A study of crash boxes with alternative materials referred to energy absorption
Sayyood , Virapat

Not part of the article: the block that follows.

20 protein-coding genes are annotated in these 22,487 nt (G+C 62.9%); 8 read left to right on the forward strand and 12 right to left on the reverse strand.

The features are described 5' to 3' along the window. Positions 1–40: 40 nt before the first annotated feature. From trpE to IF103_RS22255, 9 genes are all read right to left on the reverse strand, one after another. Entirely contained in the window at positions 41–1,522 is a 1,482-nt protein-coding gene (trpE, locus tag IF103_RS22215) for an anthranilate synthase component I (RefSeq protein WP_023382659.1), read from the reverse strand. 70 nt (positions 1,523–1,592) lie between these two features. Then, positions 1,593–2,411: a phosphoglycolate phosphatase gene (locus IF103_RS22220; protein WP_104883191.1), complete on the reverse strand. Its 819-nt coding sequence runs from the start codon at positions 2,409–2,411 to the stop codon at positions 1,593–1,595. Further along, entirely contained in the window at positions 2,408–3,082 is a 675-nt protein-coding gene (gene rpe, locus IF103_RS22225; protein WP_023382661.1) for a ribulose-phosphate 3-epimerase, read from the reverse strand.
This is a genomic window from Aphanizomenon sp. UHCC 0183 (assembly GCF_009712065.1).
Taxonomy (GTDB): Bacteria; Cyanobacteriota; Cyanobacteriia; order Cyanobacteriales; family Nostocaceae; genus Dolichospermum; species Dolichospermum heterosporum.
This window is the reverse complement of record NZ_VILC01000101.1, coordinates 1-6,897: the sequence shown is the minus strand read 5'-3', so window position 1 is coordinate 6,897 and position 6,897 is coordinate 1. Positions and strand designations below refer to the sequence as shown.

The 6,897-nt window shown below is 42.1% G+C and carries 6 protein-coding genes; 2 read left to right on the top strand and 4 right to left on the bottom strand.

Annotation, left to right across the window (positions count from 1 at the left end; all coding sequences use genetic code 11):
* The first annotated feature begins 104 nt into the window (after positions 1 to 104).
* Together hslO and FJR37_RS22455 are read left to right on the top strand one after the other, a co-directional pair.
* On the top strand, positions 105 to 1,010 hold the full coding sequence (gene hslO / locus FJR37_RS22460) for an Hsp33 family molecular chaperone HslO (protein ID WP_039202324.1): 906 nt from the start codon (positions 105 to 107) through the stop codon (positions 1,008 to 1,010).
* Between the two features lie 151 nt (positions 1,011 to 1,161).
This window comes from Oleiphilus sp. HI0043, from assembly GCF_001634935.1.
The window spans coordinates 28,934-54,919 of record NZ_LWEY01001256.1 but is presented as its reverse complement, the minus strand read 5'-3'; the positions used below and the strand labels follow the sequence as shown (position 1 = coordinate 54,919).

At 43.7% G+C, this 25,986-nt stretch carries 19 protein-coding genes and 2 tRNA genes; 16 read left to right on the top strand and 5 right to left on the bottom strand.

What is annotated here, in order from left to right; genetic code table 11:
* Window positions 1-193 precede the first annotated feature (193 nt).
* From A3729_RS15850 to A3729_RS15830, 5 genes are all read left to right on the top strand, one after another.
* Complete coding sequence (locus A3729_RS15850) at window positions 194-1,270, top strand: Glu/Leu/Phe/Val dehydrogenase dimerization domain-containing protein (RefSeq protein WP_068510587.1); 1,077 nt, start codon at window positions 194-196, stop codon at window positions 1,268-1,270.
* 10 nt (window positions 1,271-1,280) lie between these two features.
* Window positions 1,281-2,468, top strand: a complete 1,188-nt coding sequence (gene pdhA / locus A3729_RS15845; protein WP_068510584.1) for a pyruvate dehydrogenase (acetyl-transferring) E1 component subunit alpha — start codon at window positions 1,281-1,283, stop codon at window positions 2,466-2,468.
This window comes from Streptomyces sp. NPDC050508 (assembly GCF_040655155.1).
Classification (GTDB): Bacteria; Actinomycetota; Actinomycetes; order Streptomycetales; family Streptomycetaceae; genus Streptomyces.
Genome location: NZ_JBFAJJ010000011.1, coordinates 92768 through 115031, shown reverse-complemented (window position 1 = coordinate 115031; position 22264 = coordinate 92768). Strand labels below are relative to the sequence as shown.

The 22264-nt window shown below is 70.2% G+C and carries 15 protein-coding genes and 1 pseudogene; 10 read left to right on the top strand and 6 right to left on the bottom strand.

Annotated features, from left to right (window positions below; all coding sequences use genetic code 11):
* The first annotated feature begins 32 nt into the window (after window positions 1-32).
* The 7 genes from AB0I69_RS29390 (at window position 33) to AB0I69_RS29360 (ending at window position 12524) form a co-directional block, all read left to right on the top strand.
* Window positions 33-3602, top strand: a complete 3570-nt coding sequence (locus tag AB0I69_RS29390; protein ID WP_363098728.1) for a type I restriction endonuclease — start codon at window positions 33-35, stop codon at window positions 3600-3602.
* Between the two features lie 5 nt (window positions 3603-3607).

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Nowadays, an automotive industry steadily has been growing and playing a major role on economy development for many years. The crash box is one of the most important parts for safety but it was found that the crash boxes manufactured domestically are not met international standard requirements. This is due to process and material limitation. This process for automotive safety test requires high budget and there is unclear approach for specific test. Therefore, a study of crash boxes referred to energy absorption project was conducted as the alternative materials for product. Consequently, this project was aimed to design and test crash boxes which made from the diversity of the alternative materials such as aluminum, aluminum reinforced by foam, resin reinforced by fiberglass, resin reinforced by water hyacinth and resin reinforced by water hyacinth and husk. In addition, it was also emphasized in studying energy absorption behavior and physical deformation of crash boxes after dynamic and static energy being applied. The experimental works were applied for these tests in partly referenced to US NCAP and ECE R29 standard for automobile collision test. Testing all types of crash boxes indicated that the aluminum reinforced by foam type was able to absorb energy at 189 MJ/m3. It is higher than resin reinforced by water hyacinth and husk at 1 MJ/m3 as 188 times. Furthermore, the comparison of the energy absorption (per unit volume) between the aluminum reinforced by foam type and the steel type from the previous project equivalent 20 MJ/m3 found that it is 8.45 times of difference. While the front impact test was not successful because the size of crash boxes was not suitable for the energy volume. It was a cause for non-available calculation of energy absorption value.
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